Trio Tatavla

With the help of the great Greek soloist of accordion Dimos Vougioukas, Tcha Limberger explores the wonders of Greek music present in Istanbul (Konstantinoupolis) and Smyrne (Asia Minor) at the beginning of the 20th century before Rebetiko. The intriguing rhythms Zeybek, Karsilama, Hasapiko and Kalamatiano with the full use of quarter tones similar to Turkish Makam, make Limberger’s attraction to this music almost indescribable.
Vougioukas has cooperated with well known soloists from Greece and Balkans such as Stavros Kouskouridas, Kyriakos Gouventas (Greece), Petar Ralchev (Bulgaria), Ionica Minune (Romania). He participates in the Greek orchestra “Estoudiantina” as a soloist, he redacts the orchestration-arrangements and he constitutes one of the founding members.
They are joined by Benjamin Clement on guitar, a Belgian musician very active in the background of great players such as Nedyalko Nedyalkov, Lakatos Roby, Kiriakos Gouventas and Marcel Ramba. He has the biggest and most precise knowledge of rhythm and harmony from almost any country in central and Eastern Europe.


Kurtuluş, (Turkish for Liberation, Salvation, formerly known as Tatavla meaning “horse stable in Greek: Ταταύλα) is a cosmopolitan neighborhood of Şişli whose population consists of Turks, Greeks (now almost completely emigrated), Armenians (who still live there in numbers), Kurds (who are relatively recent economic migrants), and Jews (who still live there in numbers). The Turkish name means “independence”, “deliverance” and also “good riddance”.
The quarter was originally built in the 16th century as a residential area for Chian Greeks, settled here to work in the principal dockyards of the Ottoman Empire which were situated in the neighboring Kasımpaşa quarter. In 1832, a fire swept and completely destroyed the neighborhood with 600 houses and 30 shops going up in flames. Tatavla emerged as an entirely Greek part of Istanbul, while during the 19th century reached a population of 20,000 and hosted several Orthodox churches, schools and tavernas. It was nicknamed Little Athens due to its Greek character.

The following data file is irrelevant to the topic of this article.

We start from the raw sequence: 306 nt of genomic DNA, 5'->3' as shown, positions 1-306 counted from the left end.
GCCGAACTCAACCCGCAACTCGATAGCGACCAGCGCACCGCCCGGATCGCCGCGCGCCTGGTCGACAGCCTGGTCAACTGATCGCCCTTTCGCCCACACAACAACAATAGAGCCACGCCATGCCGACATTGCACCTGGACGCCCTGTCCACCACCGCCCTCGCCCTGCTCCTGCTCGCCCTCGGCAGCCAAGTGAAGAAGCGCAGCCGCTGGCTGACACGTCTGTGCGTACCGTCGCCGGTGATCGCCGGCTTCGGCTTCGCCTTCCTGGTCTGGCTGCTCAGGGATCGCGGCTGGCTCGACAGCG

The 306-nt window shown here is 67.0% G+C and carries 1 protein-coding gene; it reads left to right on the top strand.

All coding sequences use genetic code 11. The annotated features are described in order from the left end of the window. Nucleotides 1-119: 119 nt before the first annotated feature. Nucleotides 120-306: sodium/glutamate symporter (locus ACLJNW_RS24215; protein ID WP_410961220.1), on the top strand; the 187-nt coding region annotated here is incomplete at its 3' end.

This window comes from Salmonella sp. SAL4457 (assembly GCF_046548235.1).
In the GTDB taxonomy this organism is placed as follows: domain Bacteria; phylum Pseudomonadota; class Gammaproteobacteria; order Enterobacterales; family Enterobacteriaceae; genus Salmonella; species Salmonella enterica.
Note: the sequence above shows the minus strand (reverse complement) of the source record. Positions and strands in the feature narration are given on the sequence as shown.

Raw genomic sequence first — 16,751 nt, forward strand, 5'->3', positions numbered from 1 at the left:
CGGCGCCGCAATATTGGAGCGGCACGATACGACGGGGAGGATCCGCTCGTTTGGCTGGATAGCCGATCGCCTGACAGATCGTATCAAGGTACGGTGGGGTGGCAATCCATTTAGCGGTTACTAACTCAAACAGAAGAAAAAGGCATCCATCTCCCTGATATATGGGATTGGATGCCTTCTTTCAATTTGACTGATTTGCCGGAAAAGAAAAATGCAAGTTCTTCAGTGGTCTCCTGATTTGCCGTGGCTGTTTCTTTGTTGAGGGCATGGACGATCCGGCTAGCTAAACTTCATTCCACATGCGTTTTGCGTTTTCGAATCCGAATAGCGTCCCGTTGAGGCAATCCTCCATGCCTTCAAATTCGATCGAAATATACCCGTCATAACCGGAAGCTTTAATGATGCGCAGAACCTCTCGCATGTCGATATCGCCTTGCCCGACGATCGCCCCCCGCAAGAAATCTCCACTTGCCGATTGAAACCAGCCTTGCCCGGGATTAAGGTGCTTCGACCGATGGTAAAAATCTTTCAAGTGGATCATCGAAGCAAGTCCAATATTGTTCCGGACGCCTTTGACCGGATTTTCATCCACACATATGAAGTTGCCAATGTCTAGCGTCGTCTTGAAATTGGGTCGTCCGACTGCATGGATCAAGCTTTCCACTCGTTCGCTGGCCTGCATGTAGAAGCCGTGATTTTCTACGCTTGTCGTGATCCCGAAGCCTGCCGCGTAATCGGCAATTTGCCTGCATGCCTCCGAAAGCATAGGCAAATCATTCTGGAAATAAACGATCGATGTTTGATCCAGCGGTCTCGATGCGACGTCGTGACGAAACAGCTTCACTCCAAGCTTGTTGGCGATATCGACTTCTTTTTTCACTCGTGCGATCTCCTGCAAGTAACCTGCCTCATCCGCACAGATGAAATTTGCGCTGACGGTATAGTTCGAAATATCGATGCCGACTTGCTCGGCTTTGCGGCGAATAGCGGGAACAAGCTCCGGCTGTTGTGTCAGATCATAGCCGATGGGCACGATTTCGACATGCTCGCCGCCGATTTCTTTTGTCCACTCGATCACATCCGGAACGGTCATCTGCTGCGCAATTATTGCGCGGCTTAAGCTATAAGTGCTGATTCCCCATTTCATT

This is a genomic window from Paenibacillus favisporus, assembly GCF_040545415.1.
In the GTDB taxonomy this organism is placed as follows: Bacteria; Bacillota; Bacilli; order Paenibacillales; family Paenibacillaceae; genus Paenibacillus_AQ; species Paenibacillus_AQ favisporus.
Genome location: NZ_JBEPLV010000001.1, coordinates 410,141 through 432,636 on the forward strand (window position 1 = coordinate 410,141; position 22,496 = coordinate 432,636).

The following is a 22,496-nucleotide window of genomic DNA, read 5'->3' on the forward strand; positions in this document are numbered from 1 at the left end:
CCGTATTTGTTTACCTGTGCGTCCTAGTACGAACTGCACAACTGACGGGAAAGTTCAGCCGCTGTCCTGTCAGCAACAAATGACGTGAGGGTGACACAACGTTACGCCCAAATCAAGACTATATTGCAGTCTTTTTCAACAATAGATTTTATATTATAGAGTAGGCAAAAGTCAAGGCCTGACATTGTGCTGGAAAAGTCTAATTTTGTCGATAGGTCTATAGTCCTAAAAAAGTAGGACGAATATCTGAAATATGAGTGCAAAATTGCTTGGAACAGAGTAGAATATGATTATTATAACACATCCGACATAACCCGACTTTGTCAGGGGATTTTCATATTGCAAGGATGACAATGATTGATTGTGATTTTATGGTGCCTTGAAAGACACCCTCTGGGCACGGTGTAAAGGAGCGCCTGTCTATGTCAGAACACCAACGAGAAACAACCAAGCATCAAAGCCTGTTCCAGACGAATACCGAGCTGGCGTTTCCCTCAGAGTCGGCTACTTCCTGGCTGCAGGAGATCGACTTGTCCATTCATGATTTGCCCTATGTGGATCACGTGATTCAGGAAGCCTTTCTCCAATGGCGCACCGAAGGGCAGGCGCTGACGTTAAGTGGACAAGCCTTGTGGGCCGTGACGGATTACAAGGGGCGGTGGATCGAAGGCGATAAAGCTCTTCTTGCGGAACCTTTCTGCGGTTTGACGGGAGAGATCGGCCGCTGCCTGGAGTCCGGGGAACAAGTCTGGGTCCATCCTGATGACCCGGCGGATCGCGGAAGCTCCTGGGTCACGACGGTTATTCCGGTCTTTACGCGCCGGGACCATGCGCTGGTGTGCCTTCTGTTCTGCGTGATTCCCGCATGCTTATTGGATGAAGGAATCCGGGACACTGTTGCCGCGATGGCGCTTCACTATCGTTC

The neighborhood’s name was changed to Kurtuluş, six years after the Republic of Turkey was founded, for its rebuilding and symbolizing its rejuvenation, after a fire swept and largely destroyed the neighborhood on April 13th 1929, with 207 houses going up in flames. Despite the turmoil of the Balkan War, followed by World War I and the following Greco-Turkish War (1919–1922) and the devastating fire, the neighborhood continued to retain its large Greek population and atmosphere, at least until the riots of 1955. It was typically the residential area for Greeks of more modest income, as opposed to, for example, Tarabya on the Bosphorus, where richer Greeks as well as rich Turks and Europeans lived. Nevertheless, a number of beautiful houses were built in the late 19th century, some of which still stand today.
Kurtuluş, was also the place that ended the Baklahorani carnival, an annual event led by the Greek community of the city, which was banned by the Turkish authorities in 1943, but got revived in 2010.




brilliantly committed and utterly compelling
Anyone interested in music from the Balkans/Asia Minor will find Tatavla an inspired, very enjoyable album




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SONGLINES 20.01.2018 – Trio Tatavla: Tatavla
Tcha Limberger goes to Greece and embraces a lost music of Istanbul